For a brief time in the late ‘70s Mary Kay Mitchell was a waitress — a really bad one. She was fired fast. But there was something she wasn’t really bad at — illustrations and signage. The restaurant realized it too and hired her back to design their menus. That’s how Mary Kay became a designer, working with the likes of The San Francisco Chronicle and The Examiner, designing their event invitations, and eventually planning their events. Turns out, she wasn’t bad at event planning either.
When the economic recession hit in 2008, things got tough for Mary Kay. “I had to figure out a way to make ends meet in one of the most expensive areas in the country in the heart of the downturn.” She planned a party for a friend when things were slow, and that led to another party — and another. Today she plans them for a living.
Here’s Mary Kay’s story and advice for building a successful career (whether it’s your first or fifteenth) using Thumbtack.
What’s the most critical element to succeeding on Thumbtack as a Top Pro?
You have to pay attention to what customers say they want. You have to be ready to do the outreach. You have to respond quickly and be friendly. All people want is to have someone hear them. That’s it. I let them talk. I say send me all of your ideas, send me your Pinterest page, show me everything. They talk to me and I understand what they want so I can bring it to life.
The other thing is clarity. I’m very open with customers from the beginning — nothing is hidden or confused. I tell them how my process works and write a memorandum of understanding with all my prices and services laid out clearly, and asking them to pay a 50 percent deposit upfront.
“In addition to crowns and calligraphy I make succulent centerpieces in wooden boxes. I plant them three to six months before the weddings and keep them safe in my backyard watering them daily so they look lush and full on the Big Day,” says Mary Kay.
What are your best tips for getting Thumbtack reviews?
I pick and choose who I ask for reviews. I had a difficult wedding and I didn’t ask them to review me. It didn’t feel like it was going to be good and you never want to put yourself in that position.
What advice would you give an event planner using Thumbtack for the first time?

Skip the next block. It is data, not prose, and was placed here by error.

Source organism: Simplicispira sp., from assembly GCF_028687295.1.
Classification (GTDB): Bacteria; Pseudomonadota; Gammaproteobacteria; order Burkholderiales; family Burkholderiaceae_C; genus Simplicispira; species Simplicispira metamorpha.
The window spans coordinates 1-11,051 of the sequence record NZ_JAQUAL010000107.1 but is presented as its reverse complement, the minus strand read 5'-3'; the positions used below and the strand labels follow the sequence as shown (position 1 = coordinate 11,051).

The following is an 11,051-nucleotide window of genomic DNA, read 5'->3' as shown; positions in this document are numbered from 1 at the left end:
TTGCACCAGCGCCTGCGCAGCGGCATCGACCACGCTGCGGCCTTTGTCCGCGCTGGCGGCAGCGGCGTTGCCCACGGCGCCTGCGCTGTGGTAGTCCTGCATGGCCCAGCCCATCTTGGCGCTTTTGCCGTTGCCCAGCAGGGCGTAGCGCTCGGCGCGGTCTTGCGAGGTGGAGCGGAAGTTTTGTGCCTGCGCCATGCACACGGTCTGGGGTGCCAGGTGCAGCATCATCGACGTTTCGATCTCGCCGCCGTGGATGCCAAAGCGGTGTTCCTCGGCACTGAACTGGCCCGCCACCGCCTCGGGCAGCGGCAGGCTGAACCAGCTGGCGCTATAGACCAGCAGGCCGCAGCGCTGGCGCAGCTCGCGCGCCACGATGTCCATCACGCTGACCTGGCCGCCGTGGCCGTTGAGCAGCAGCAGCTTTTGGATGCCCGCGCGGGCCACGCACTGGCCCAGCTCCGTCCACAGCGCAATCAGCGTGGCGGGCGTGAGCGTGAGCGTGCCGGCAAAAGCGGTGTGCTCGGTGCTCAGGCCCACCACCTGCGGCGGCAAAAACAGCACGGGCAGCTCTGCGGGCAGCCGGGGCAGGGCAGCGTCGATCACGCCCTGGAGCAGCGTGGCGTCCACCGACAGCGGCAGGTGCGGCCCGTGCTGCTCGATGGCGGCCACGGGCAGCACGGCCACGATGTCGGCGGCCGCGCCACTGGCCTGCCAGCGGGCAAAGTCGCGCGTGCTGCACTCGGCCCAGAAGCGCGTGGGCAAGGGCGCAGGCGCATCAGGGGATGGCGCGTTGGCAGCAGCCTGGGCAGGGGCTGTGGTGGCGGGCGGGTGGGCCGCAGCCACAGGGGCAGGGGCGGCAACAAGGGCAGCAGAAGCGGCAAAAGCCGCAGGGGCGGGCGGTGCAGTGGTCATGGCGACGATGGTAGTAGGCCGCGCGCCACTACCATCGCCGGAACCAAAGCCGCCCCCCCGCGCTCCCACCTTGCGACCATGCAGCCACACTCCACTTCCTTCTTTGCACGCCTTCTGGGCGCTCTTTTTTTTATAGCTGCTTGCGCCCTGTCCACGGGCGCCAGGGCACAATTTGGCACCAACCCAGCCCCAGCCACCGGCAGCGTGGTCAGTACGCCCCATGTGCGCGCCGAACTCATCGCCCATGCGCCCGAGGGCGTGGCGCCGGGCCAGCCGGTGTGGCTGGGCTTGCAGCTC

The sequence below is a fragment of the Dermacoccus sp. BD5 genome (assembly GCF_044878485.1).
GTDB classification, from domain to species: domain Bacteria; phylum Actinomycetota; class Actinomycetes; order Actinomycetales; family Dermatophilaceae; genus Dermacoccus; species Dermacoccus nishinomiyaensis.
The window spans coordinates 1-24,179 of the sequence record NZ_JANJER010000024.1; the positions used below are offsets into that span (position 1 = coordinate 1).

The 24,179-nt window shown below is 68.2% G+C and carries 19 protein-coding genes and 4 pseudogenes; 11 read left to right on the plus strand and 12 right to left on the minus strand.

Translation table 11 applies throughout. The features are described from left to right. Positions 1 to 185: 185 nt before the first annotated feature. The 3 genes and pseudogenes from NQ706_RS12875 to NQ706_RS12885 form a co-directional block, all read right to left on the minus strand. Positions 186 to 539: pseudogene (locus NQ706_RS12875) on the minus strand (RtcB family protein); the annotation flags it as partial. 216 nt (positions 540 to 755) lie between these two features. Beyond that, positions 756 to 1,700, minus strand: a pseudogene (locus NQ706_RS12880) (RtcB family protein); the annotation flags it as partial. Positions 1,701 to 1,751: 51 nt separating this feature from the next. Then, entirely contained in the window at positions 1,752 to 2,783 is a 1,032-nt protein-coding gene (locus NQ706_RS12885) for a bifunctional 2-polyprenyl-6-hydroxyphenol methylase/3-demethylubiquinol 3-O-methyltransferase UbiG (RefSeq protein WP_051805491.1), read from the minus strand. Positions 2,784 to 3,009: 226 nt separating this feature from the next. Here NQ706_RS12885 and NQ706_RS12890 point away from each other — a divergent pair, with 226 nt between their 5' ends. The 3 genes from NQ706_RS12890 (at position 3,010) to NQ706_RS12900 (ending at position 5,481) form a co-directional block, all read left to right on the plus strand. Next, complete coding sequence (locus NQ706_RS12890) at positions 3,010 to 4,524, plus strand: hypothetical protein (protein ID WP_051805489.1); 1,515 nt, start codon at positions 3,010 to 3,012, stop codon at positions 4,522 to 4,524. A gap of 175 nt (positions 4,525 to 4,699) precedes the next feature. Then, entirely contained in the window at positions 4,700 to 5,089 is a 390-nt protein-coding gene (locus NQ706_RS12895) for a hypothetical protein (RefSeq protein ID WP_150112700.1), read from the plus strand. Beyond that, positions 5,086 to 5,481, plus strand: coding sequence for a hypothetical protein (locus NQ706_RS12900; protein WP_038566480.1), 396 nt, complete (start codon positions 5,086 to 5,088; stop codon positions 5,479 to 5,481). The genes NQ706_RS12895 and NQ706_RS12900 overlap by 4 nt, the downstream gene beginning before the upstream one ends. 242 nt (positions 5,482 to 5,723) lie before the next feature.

Thumbtack appeals to a lot of budget shoppers and smart consumers. And that’s not a bad thing for a wedding coordinator! The “do-it-yourselfers” who use Thumbtack are generally really creative and they know value when they see it. So if you’re looking to really work with someone and you like the challenge of getting crafty, Thumbtack is your perfect conduit.
Mary uses her years doing professional calligraphy to craft gorgeous table cards and invitations.
How important is your Thumbtack profile and how do you create a good one?
Your profile really matters. It’s your chance to tell customers about your services, how everything works, what your pricing is like and why. It’s a lot to say — but don’t use too many words! I am big on bullet points because it’s easier to skim. And make your profile about your customer, not you. Some people write, “I’ve done this and I’ve done that,” but no one cares. They want to know what you can do for them.
How did you decide which photos to include in your profile?
Show all the pretty things — the decorated room, the flower arrangements, the guests having a great time. You don’t need to showcase yourself. As an event planner, it’s not about you. They’re hiring me, but they’re putting themselves in the pictures I’m showing them. They want to know, “Do I look like I fit in with the kind of event she does?” A lot of that also depends on current trends — I refresh my pictures a lot.
Do any events stick out from your time as a wedding coordinator?
This sweet young couple—she’s Korean and he’s Chinese—had a huge multicultural merge of a wedding. They were both coming up from Los Angeles, so she gave me her list, he gave me his, and I did everything remotely.
On the wedding day, I met the bride’s father, a general in the South Korean army. He had his hands behind his back and was kind of “reviewing the troops.” He came over to me and asked me some pertinent question about logistics, and then gave me a nod.
There was a dynamic where one of the aunties was sulking. I could tell she was sulking, so I went to the mother of the bride and said, “This woman seems unhappy. What can I do?” The mother of the bride explained that the auntie was unhappy because she didn’t get a corsage. So I called the florist. I said, “Please, please please, make a corsage really quick and get it over here. I’ll pay you in cash.” Within 25 minutes, there was a corsage for the sulking aunt. She was so thrilled and thankful that I got my second nod of the day from the bride’s father.
Just a tiny little thing. It was really amazing.
What are some of the zaniest things about being a wedding coordinator?
I had three weddings with doughnut pyramids last year. They ordered glazed donuts in the morning and wanted them impaled on dowels in a triangular formation. I remember one of the brides I coordinated for wanted a doughnut pyramid but ordered all kind of different doughnuts by accident. I was impaling donuts with raspberry filling… it looked like a murder scene.
I like the natural rustic stuff. I like things outdoors. I like picnic benches. I love barn weddings; they’re so much better than hotels because hotels have a stale environment. Basically, if you see it on Pinterest, I’ll be doing it in two weeks.
Is there anything Thumbtack has helped you do that you wouldn’t have otherwise?
With Thumbtack, my clientele is more diverse than it’s ever been. The way I started, with my friends, it’s going to be the same type of people I always deal with — people in my circle. I would never have been asked to plan a gorgeous Hindu wedding if I hadn’t ventured outside. I never would have been able to experience that without Thumbtack. It’s fabulous.